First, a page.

Scotland: Coast to Coast
This part of the world is stunning and unlike anywhere else. It can also be tough to cross, but that’s the challenge. here are a few walks on Scotland’s coast that you might like to try.
Keep yourself occupied and discover some of the best things to do in Yorkshire
As the UK's largest county, it should come as no surprise that there are numerous things to do in Yorkshire. Whether your preferences are for a heart-pumping romp across the moors or for some rest and relaxation of the beach, there truly is something for everyone; making Yorkshire a fabulous place for a staycation at any time of the year.
Here are a few things to do in Yorkshire:
If the moors immediately bring to mind the tortured souls of Cathy and Heathcliff, if not the melodic tinklings of Kate Bush, then you must visit the small town of Howarth in West Yorkshire. This is where the Brontë sisters lived, in a modest parsonage which has since been turned into a museum slash shrine for fans of Wuthering Heights, Jane Eyre, Agnes Grey an et al.
With lots of artefacts, including the sisters' writing desk and incredibly tiny writing books, you can learn a lot about how the whole Brontë family lived. It's not the cheeriest place, but it's certainly atmospheric and a must-see for literary lovers. Round the corner is the graveyard where Anne Brontë was buried, which is similarly worth a look. The parsonage is open from 10:00am until 5:30pm (with 5:00pm closing between 1 November and 31 March).
As you'd expect, there are many museums in Yorkshire, including the Jorvic Viking Centre and the Streetlife Museum of Transport. One of the other very highly-rated options is York Castle Museum which can be found in the middle of York, situated on former prison buildings. Among the numerous interesting exhibitions is Kirkgate: the Victorian Street; one of the first period recreations (built initially in 1938, rejuvenated in 2012) which incorporates many aspects of Victorian life, from business and education, to poverty and people - it remains the most popular part of the museum.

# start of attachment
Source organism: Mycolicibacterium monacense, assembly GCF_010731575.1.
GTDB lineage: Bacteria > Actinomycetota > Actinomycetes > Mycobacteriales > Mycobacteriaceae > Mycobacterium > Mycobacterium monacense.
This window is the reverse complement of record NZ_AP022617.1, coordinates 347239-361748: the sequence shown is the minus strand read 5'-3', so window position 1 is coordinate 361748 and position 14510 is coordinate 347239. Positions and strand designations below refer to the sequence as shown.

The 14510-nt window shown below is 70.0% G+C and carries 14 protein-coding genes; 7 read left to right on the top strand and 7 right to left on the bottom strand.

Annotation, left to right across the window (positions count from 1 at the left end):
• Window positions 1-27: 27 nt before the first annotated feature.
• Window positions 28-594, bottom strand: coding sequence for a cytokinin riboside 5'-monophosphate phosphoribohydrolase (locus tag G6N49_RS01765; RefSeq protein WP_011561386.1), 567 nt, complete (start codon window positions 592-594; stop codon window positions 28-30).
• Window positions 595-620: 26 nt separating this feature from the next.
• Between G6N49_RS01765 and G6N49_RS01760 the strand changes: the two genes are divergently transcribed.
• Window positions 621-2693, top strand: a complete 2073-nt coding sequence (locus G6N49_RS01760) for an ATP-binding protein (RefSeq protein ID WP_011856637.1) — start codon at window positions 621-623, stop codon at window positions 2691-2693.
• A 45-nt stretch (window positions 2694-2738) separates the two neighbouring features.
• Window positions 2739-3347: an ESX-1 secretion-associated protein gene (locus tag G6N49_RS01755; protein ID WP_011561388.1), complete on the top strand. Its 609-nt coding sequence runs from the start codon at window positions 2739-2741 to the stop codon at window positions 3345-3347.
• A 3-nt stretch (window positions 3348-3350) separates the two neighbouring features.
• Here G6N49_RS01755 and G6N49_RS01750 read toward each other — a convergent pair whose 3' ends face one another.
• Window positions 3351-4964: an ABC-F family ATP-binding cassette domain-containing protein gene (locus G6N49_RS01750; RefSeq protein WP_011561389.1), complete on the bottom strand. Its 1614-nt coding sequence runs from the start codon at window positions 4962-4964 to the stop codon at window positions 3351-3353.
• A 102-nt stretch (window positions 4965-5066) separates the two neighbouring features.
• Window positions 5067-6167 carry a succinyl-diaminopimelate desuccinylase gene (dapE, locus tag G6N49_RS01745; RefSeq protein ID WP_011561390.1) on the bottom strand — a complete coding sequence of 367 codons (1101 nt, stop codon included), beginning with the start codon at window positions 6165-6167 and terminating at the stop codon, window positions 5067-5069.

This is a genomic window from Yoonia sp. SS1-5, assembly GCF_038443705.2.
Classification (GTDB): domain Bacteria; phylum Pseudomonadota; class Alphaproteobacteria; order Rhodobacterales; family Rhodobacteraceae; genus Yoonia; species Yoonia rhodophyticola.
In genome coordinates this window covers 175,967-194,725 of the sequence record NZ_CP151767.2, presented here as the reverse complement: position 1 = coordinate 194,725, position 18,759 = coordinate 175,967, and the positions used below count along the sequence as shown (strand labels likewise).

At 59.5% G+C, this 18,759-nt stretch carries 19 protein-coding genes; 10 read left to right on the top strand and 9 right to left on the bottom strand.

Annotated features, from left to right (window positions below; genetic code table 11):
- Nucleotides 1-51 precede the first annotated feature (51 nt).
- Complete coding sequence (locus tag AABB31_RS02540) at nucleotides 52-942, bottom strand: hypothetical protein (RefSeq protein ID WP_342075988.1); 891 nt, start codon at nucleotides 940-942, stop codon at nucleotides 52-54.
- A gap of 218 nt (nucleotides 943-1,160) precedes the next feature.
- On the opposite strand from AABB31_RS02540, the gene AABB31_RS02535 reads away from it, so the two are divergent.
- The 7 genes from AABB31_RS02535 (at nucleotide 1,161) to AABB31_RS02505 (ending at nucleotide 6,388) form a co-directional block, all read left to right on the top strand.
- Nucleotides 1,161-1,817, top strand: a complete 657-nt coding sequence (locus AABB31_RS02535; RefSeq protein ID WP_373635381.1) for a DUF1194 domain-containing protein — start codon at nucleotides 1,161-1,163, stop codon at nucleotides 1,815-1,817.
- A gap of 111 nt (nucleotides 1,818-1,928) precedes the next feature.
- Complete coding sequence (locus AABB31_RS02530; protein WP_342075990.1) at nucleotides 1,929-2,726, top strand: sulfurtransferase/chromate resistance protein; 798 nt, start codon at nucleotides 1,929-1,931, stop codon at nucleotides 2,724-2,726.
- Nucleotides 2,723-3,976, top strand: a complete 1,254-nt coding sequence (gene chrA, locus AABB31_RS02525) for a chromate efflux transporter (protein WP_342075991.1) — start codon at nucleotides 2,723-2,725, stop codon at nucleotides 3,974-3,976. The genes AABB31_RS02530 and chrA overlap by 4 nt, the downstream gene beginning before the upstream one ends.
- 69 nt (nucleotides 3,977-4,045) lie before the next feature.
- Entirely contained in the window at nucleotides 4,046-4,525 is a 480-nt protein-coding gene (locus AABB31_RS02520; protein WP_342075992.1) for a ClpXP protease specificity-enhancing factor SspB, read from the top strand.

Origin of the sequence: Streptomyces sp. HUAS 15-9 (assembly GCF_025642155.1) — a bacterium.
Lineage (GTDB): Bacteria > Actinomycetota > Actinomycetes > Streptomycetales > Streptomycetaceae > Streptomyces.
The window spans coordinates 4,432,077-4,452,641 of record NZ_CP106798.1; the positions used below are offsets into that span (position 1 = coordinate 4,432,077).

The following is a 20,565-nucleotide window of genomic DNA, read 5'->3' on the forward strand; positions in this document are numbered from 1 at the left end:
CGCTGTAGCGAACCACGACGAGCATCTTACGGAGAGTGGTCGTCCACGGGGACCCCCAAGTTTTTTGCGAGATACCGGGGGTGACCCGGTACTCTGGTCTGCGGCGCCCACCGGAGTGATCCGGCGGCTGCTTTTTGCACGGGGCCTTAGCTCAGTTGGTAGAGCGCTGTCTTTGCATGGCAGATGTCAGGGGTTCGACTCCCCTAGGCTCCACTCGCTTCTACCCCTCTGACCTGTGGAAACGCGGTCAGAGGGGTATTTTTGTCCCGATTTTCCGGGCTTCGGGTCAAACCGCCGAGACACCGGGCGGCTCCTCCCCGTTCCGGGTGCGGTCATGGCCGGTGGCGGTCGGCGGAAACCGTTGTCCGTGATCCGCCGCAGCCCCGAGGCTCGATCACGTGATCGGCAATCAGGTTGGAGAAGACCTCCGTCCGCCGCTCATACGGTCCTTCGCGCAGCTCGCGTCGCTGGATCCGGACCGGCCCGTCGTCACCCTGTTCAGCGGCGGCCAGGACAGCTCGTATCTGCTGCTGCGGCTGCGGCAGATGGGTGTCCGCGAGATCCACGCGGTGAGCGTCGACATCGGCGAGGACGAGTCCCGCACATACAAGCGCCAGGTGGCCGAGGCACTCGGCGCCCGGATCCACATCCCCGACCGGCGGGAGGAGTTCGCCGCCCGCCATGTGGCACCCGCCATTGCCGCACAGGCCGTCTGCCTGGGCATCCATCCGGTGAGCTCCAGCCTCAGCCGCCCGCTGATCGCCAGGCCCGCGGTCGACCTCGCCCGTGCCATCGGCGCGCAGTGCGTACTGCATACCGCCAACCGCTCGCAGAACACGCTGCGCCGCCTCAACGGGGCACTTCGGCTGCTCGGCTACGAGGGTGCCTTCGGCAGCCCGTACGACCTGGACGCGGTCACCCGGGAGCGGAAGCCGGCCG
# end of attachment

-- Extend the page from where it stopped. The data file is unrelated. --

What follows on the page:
There are also exhibitions about WWI, the Sixties and 150 years of toys. Then there's the eerie York Castle Prison, which gives visitors an idea of what it was like to be an inmate in the 18th Century gaol. The museum is open daily from 9:30am to 5:00pm.
Covering a huge, 550 square mile expanse of North Yorkshire, the national park encompasses cliffs, heather moorlands, the steep slopes of Cleveland Hills and even a steam railway, not to mention Castle Howard and several stately houses. Those wishing to get the blood pumping have plenty of opportunities for getting active; 20 per cent of the park is covered in woodlands which are begging to be explored on foot or bicycle. Green-fingered visitors might like to see The Yorkshire Arboretum, with its collection of over 6,000 plants and shrubs and kids are sure to love spotting some rare birds at the nature reserves or the International Centre for Birds of Prey.
The park is also studded with pretty market towns, like the chocolate box picturesque Thornton le Dale and Hutton le Hole. Goathland is another popular spot, famous as it doubled as Aidensfield in the long-running television show, Heartbeat. You might recognise other parts of the park from Downton Abbey, Brideshead Revisited, Death Comes to Pemberley and even the sequel to the Garfield movie.
You might not expect to see polar bears, leopards, meerkats and zebras only a stone's through from Doncaster, but that's what you'll find at Yorkshire Wildlife Park. Far more than just a zoo, you can walk through a lion reserve, see endangered tigers and children can feed the wallabies. Time your visit to coincide with one of the many ranger's talks at the giraffe, lemur, bear and lion enclosures, then stop for lunch at the Monkey Play House and Café.
The wildlife park is from 10:00am to 6:00pm in the spring / summer and until 4:00pm out of season. The park has been described as 'a wonderful place to visit'.
Beaches and the UK aren't two things that many people tend to put together, especially - sorry - when we're talking about the northern reaches. Therefore, the uninitiated might be amazed to discover that Yorkshire boasts one of the loveliest, cleanest beaches in the entire country. Filey, situated about eight miles from Scarborough has won a Quality Coast Award and only allows dogs on the beach at certain times out of season. With sailing, surfing and wind surfing activities taking place, not to mention the obligatory cafés, shops and restaurants, it's ideal for a family day out.
What's lovely about Filey is that it's a beautiful, mostly unspoiled five miles of sandy coastline. With a nice, non-commercialised promenade, this seaside spot is generally quieter than its neighbouring beaches. Should you fancy a stroll, head up to Brigg for some stunning views of the cliffs or go in the opposite direction for a children's play park and the clifftop gardens.
The above is a mere handful of activities that can keep the whole family amused in Yorkshire; the county has so much more to offer. Whether you want to hike or shop, eat or swim, head to the north east.
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